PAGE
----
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Report: A-Rod’s representatives purchased the Biogenesis documents

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Admit it: In your heart, you knew it was A-Rod. It’s OK. I thought it might have been too.

Last night the New York Times reported that Major League Baseball’s was attempting to purchase documents from the now-defunct Biogenesis anti-aging clinic.  These documents, as was reported back in January, purport to show that multiple major league ballplayers — as many as 90 by some estimates — obtained banned performance enhancing drugs from Biogenesis and its operator Anthony Bosch.

The documents have formed the basis of a series of eye-opening reports on the matter, but thus far have only been obtained by various media outlets who have chosen not to share them with Major League Baseball. Major League Baseball, of course, would like to see them in order to investigate the reports of PED-using players and, ultimately, discipline said players.  Two weeks ago baseball sued Biogenesis in an effort to get the documents. Now the reports are that Major League Baseball is simply trying to buy them.

According to the New York times, these efforts were spurred by more than a mere desire to get them for baseball’s own sake. Rather, there were rumors that a ballplayer named in the documents was himself trying to purchase them, with an eye toward destroying them and, presumably, head off discipline. Delicious.

Now, Michael S. Schmidt of the New York Times reports who that player is:

The full New York Times report, in which it is alleged that an associate of Alex Rodriguez purchased the documents, can be read here. For his part, Rodriguez’s representatives are flatly denying the report.

If there is an actual basis to this, one wonders if MLB might consider it enough, in and of itself, to consider A-Rod uncooperative with their investigation and thus suspend him summarily pursuant to the Joint Drug Agreement which requires players to cooperate with the league.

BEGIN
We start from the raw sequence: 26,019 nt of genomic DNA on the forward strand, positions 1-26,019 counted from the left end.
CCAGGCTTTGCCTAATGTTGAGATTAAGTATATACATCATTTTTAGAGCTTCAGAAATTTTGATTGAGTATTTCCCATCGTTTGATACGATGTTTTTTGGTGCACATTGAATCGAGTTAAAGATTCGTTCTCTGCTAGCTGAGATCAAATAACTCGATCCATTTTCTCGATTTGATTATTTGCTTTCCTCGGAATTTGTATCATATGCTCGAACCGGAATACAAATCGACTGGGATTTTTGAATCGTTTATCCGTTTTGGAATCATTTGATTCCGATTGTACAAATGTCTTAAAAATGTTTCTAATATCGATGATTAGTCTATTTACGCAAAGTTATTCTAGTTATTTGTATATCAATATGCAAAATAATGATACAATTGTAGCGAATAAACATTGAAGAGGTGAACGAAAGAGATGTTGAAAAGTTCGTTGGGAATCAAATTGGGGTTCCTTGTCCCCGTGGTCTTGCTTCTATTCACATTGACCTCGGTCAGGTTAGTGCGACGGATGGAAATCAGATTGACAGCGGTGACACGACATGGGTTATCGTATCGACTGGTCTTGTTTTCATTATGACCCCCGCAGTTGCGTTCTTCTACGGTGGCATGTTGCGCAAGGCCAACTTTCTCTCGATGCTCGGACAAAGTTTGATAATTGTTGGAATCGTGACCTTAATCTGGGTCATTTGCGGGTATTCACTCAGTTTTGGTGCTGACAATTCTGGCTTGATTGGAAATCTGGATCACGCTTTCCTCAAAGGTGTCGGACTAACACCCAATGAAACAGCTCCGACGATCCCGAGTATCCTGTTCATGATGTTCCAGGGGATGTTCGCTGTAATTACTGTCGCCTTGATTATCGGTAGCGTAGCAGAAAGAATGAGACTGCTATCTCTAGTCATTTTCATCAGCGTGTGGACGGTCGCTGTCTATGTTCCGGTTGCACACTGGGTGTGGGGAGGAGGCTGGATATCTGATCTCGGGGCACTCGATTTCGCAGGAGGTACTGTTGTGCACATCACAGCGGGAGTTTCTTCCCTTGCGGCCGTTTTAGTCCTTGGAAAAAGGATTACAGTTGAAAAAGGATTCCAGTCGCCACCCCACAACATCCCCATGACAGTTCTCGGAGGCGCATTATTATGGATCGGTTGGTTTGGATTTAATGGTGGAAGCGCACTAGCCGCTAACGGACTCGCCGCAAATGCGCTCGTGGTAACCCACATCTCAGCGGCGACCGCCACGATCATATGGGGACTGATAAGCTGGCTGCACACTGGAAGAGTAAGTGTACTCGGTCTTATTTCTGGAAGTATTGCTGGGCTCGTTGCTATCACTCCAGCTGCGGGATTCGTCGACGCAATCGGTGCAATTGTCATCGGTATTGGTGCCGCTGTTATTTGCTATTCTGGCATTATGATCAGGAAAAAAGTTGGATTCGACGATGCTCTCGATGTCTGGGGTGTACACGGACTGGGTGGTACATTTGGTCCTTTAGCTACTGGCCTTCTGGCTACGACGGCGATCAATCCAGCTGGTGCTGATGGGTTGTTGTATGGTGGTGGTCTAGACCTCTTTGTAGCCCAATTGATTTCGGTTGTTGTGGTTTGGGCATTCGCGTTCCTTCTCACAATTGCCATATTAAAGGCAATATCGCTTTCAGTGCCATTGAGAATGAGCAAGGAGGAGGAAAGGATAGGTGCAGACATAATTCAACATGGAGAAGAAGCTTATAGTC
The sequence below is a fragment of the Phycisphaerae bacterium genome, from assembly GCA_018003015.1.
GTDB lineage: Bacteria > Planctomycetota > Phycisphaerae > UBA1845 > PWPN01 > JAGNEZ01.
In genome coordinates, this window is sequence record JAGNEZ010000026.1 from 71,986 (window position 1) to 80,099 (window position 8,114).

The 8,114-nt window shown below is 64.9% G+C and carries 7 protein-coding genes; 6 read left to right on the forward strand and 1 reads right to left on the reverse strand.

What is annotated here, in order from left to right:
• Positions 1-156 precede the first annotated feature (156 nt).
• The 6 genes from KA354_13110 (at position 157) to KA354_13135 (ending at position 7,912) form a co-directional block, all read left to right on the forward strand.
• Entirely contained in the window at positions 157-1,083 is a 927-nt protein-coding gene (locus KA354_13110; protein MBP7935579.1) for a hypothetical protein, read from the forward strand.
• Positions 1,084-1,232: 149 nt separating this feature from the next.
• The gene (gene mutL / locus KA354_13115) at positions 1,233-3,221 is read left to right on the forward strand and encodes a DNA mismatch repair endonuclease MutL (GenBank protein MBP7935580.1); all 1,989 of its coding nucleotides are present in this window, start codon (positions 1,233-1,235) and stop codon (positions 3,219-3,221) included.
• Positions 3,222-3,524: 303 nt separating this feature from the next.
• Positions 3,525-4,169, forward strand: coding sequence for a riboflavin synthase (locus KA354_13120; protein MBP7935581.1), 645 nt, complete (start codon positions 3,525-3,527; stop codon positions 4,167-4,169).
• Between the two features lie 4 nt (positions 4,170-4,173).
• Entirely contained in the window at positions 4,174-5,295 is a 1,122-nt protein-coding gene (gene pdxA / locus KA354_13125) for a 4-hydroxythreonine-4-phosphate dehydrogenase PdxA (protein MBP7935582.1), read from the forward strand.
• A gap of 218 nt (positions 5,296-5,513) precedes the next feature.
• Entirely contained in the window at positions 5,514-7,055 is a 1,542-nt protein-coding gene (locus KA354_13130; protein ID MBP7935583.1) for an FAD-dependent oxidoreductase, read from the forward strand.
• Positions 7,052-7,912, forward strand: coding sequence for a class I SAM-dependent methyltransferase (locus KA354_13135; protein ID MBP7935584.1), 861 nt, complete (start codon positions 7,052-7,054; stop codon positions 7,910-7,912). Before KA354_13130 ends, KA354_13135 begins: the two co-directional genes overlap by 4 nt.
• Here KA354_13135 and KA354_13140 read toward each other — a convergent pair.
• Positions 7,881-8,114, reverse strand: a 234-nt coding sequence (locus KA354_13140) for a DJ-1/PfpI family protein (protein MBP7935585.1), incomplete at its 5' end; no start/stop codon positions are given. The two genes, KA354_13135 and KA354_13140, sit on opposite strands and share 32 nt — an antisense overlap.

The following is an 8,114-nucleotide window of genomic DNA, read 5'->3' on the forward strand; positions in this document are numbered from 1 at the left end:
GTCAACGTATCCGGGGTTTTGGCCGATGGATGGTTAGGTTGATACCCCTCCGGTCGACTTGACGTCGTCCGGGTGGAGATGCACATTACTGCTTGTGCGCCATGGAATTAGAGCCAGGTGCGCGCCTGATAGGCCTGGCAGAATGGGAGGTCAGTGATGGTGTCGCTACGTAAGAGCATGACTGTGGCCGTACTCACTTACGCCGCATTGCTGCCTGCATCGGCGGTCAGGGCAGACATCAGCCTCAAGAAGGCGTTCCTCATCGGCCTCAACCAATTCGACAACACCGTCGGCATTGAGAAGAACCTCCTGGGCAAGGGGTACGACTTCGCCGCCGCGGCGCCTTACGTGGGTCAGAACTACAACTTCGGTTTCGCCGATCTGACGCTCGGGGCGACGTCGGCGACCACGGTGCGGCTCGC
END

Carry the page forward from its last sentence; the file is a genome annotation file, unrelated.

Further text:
At the moment, though, I think MLB would really have to explain why it believes A-Rod was attempting to destroy them. What the basis for that is. Because that’s a pretty serious accusation to hurl without a strong foundation for it.

Either way, however, this story is getting out of control.  If A-Rod did destroy the documents he’s gone super villain on us.  If he did not, and MLB or its surrogates are spinning innuendo, they’ve gone mad instead.

Report: Teams have inquired with the Angels about Hector Santiago

ANAHEIM, CA - JULY 20:  Hector Santiago #53 of the Los Angeles Angels of Anaheim pitches during the first inning of a baseball game against the Texas Rangers  at Angel Stadium of Anaheim on July 20, 2016 in Anaheim, California.  (Photo by Sean M. Haffey/Getty Images)
Sean M. Haffey/Getty Images
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ESPN’s Jerry Crasnick reported on Monday that the Angels have received inquiries from multiple teams concerning starter Hector Santiago. He adds that the club is willing to listen to offers. Jon Morosi of FOX Sports and MLB Network reports that the Marlins are among the teams that have inquired.

Santiago, 28, has pitched to a 4.32 ERA with 96 strikeouts and 47 walks in 110 1/3 innings. Sabermetric statistics such as FIP, xFIP, and SIERA think the lefty has pitched even worse than his ERA indicates however, pitting 2016 as his worst performance to date.

Santiago is earning $5 million this season and will enter his third and final year of arbitration eligibility going into 2017.

We also learned earlier that, in an effort to bolster their starting rotation, the Marlins have also shown interest in Wade Miley of the Mariners and Jeremy Hellickson of the Phillies.

Prince Fielder will undergo season-ending neck surgery this week

SEATTLE, WA - JUNE 10: Prince Fielder #84 takes a swing during a game against the Seattle Mariners at Safeco Field on June 10, 2016 in Seattle, Washington. The Mariners won the game 7-5. (Photo by Stephen Brashear/Getty Images)
Stephen Brashear/Getty Images
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The Rangers placed DH Prince Fielder on the disabled list last week due to more neck discomfort. On Friday, Fielder met with Dr. Drew Dossett, who performed spinal fusion surgery on Fielder in 2014 for a herniated disk in his neck. Dossett has recommended another procedure, so Fielder will undergo season-ending surgery this week, Jeff Wilson of the Fort-Worth Star Telegram reports.

Fielder was having a rough season, batting .212/.292/.334 with eight home runs and 44 RBI in 370 plate appearances. He played in only 42 games in 2014, but returned in 2015 looking more like his old self. Unfortunately, neck and back issues are notoriously difficult to fix. Hopefully, this upcoming procedure does the trick for Fielder.

Fielder is owed $24 million per season through 2020, with the Tigers paying $6 million of it per season.